Chris Paul Should Be Garnering More MVP Consideration

Charles Barkley of “Inside The NBA” on TNT has been saying for months that Chris Paul should be getting much more attention as an MVP candidate.

In fact, Fox Sports personality Colin Cowherd even has Paul atop his list of MVP candidates.

“Next to LeBron James, nobody in the NBA has the ability to change your team’s win-loss trajectory. Nobody, except Chris Paul. Cowherd said on his nationally syndicated show “The Herd” on FS1.”

Paul isn’t into all the MVP talk himself and he says he’s only focused on the Suns continuing to improve. They currently sit atop the West standings and have the best record in the entire NBA.



Paul’s veteran influence has been glaring and despite being ringless has solidified his Hall of fame resume by navigating the young Suns team to Western Conference supremacy so far.

CP3 isn’t putting up monstrous numbers like Sixers big man Joel Embiid or Nuggets big man Nikola Jokic, the two front runners for the award. But he’s arguably the biggest reason the “Valley Of The Sun” has risen again, and after clinching a playoff berth last week will participate in the postseason for the first time since 2010.

The last time the Suns were in the postseason in 2010, Hall of Fame point guard Steve Nash (BK Nets head coach) was running the show.

When Nash won back-to-back MVPs in 2004-05 and 2005-06 he didn’t average 20 points in either season.

Nash averaged 17 points, 11 assists, four rebounds while shooting 50 percent from the field, 43 percent from three, and 90 percent from the free-throw line.

Paul is averaging 16 points, 9 assists, five rebounds, and two steals per game, while shooting 49 percent from the hardwood, 38 percent from distance and 93 percent from the charity stripe

Phoenix finished 29-53 the year before Nash’s arrival for his second stint with the Suns, following six seasons with the Mavericks. The next season, Phoenix erupted with a 62-20 record under Mike D’Antoni and his “Seven Seconds or Less” offense orchestrated by Nash.

A 33-win increase coincided with Nash’s arrival, which also factored into a point guard winning the MVP award for the first time in 2004-05.

Although the Paul-Suns narrative may not be as powerful, it’s still very impactful.



Phoenix has already won 12 more games (46-17 through 63 games) than they did all of last season (34-39 through 73 games).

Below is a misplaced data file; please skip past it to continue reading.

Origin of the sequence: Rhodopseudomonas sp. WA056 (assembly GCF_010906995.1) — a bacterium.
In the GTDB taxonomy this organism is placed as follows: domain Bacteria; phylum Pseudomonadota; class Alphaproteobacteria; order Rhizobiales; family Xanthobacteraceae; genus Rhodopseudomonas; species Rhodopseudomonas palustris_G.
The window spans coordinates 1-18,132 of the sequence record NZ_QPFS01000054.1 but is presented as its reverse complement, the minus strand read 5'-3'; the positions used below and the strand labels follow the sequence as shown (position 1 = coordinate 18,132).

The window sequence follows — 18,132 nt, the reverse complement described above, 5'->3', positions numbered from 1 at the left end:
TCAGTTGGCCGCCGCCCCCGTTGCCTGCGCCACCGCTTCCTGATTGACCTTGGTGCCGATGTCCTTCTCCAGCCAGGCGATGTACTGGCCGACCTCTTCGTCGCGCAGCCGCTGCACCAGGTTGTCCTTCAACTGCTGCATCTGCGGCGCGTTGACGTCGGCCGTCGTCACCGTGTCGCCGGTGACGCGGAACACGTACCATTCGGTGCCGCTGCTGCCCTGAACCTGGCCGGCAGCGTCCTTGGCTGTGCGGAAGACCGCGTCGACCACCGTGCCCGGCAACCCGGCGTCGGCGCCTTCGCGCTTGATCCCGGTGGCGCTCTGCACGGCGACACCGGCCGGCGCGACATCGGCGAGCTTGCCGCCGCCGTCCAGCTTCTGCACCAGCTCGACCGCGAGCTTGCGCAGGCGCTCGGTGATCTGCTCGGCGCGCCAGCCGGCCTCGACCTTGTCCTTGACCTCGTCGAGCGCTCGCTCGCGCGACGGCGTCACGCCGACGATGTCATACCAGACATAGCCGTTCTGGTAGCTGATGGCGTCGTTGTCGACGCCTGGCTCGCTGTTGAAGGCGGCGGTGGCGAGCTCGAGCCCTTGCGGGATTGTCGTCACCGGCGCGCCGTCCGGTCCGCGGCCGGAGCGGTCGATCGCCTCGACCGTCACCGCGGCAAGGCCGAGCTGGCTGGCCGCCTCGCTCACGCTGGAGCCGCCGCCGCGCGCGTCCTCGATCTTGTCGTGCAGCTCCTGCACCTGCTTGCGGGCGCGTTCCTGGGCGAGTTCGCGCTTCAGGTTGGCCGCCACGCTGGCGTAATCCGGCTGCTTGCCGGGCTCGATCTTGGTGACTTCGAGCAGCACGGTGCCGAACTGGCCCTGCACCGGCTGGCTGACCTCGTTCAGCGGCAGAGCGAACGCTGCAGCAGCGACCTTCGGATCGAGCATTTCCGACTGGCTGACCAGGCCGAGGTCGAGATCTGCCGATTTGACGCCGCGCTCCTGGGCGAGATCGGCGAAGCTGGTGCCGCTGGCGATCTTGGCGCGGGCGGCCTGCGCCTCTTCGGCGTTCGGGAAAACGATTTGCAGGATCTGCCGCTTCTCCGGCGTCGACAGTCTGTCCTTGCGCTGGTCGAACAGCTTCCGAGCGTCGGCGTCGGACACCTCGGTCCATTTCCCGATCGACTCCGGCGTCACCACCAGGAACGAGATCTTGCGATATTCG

“You watch a lot of these games and he’s hitting game-winning shot, “Sacramento head coach Luke Walton said about Paul.” He kind of controls the last six minutes of a close game better than anyone in the league.”



Paul is fourth in the league in assists this season, and he passed Hall of Fame greats Oscar Robertson and Magic Johnson this season, to rise to fifth on the all-time list. That in itself will resonate with MVP voters when the time comes. Being that he’s 35 and in his 16th NBA season and still able to perform at a high level is another plus.

The Suns would’ve been in playoff contention had they stayed pat with their roster prior to adding Paul. But he’s made them a popular pick as a championship contender. He has vibrant, talented young pieces to control the chessboard with.

Devin Booker is a two-time All-Star who is having his most efficient season as a pro. Mikal Bridges and Cam Johnson have improved immensely. DeAndre Ayton is playing much better and adding vet Jae Crowder has been instrumental.

The Suns have a deep roster under Monty Williams, who, along with Knicks resurrector Tom Thibodeau is the front runner for NBA Coach of the Year.

However, Paul has been the catalyst of it all amid the COVID-19 pandemic.

So it is my belief that all of those key factors make him a legitimate MVP candidate.

Again don’t ask Paul what he thinks, as he’s just focused on the continued resurgence the Suns have shown this season. Paul’s always said having a team mindset goes a long way in being considered for the biggest regular-season award as well.

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